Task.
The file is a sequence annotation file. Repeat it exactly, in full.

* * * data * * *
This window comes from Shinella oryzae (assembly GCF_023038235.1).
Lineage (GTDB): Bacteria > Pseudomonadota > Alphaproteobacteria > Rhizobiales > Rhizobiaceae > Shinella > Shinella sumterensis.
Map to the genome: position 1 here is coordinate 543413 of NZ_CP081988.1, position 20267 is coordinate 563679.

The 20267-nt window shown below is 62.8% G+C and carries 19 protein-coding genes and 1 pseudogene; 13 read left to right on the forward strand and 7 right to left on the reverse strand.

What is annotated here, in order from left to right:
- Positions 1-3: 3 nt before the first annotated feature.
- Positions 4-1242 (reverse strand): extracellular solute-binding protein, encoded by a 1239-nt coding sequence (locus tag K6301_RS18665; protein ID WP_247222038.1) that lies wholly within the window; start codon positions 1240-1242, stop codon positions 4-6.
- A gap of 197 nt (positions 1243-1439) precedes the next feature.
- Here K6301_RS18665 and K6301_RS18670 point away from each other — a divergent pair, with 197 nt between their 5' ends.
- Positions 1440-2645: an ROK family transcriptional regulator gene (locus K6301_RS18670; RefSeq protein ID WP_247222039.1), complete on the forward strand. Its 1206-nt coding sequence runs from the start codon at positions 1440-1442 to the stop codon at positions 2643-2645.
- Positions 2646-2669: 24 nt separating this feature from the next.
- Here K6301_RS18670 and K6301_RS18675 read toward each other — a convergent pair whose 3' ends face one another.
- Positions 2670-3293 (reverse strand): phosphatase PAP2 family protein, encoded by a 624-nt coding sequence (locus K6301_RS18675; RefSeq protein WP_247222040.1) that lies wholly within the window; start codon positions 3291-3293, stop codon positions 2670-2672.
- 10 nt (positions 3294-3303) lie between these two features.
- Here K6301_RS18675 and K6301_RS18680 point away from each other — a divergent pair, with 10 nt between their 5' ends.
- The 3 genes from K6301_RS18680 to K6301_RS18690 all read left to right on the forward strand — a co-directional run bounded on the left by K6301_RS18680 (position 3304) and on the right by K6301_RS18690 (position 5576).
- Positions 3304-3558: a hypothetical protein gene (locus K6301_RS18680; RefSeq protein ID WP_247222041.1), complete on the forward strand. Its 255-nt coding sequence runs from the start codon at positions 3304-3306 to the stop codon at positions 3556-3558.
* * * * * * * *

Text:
This window comes from Shinella oryzae (assembly GCF_023038235.1).
Lineage (GTDB): Bacteria > Pseudomonadota > Alphaproteobacteria > Rhizobiales > Rhizobiaceae > Shinella > Shinella sumterensis.
Map to the genome: position 1 here is coordinate 543413 of NZ_CP081988.1, position 20267 is coordinate 563679.

The 20267-nt window shown below is 62.8% G+C and carries 19 protein-coding genes and 1 pseudogene; 13 read left to right on the forward strand and 7 right to left on the reverse strand.

What is annotated here, in order from left to right:
- Positions 1-3: 3 nt before the first annotated feature.
- Positions 4-1242 (reverse strand): extracellular solute-binding protein, encoded by a 1239-nt coding sequence (locus tag K6301_RS18665; protein ID WP_247222038.1) that lies wholly within the window; start codon positions 1240-1242, stop codon positions 4-6.
- A gap of 197 nt (positions 1243-1439) precedes the next feature.
- Here K6301_RS18665 and K6301_RS18670 point away from each other — a divergent pair, with 197 nt between their 5' ends.
- Positions 1440-2645: an ROK family transcriptional regulator gene (locus K6301_RS18670; RefSeq protein ID WP_247222039.1), complete on the forward strand. Its 1206-nt coding sequence runs from the start codon at positions 1440-1442 to the stop codon at positions 2643-2645.
- Positions 2646-2669: 24 nt separating this feature from the next.
- Here K6301_RS18670 and K6301_RS18675 read toward each other — a convergent pair whose 3' ends face one another.
- Positions 2670-3293 (reverse strand): phosphatase PAP2 family protein, encoded by a 624-nt coding sequence (locus K6301_RS18675; RefSeq protein WP_247222040.1) that lies wholly within the window; start codon positions 3291-3293, stop codon positions 2670-2672.
- 10 nt (positions 3294-3303) lie between these two features.
- Here K6301_RS18675 and K6301_RS18680 point away from each other — a divergent pair, with 10 nt between their 5' ends.
- The 3 genes from K6301_RS18680 to K6301_RS18690 all read left to right on the forward strand — a co-directional run bounded on the left by K6301_RS18680 (position 3304) and on the right by K6301_RS18690 (position 5576).
- Positions 3304-3558: a hypothetical protein gene (locus K6301_RS18680; RefSeq protein ID WP_247222041.1), complete on the forward strand. Its 255-nt coding sequence runs from the start codon at positions 3304-3306 to the stop codon at positions 3556-3558.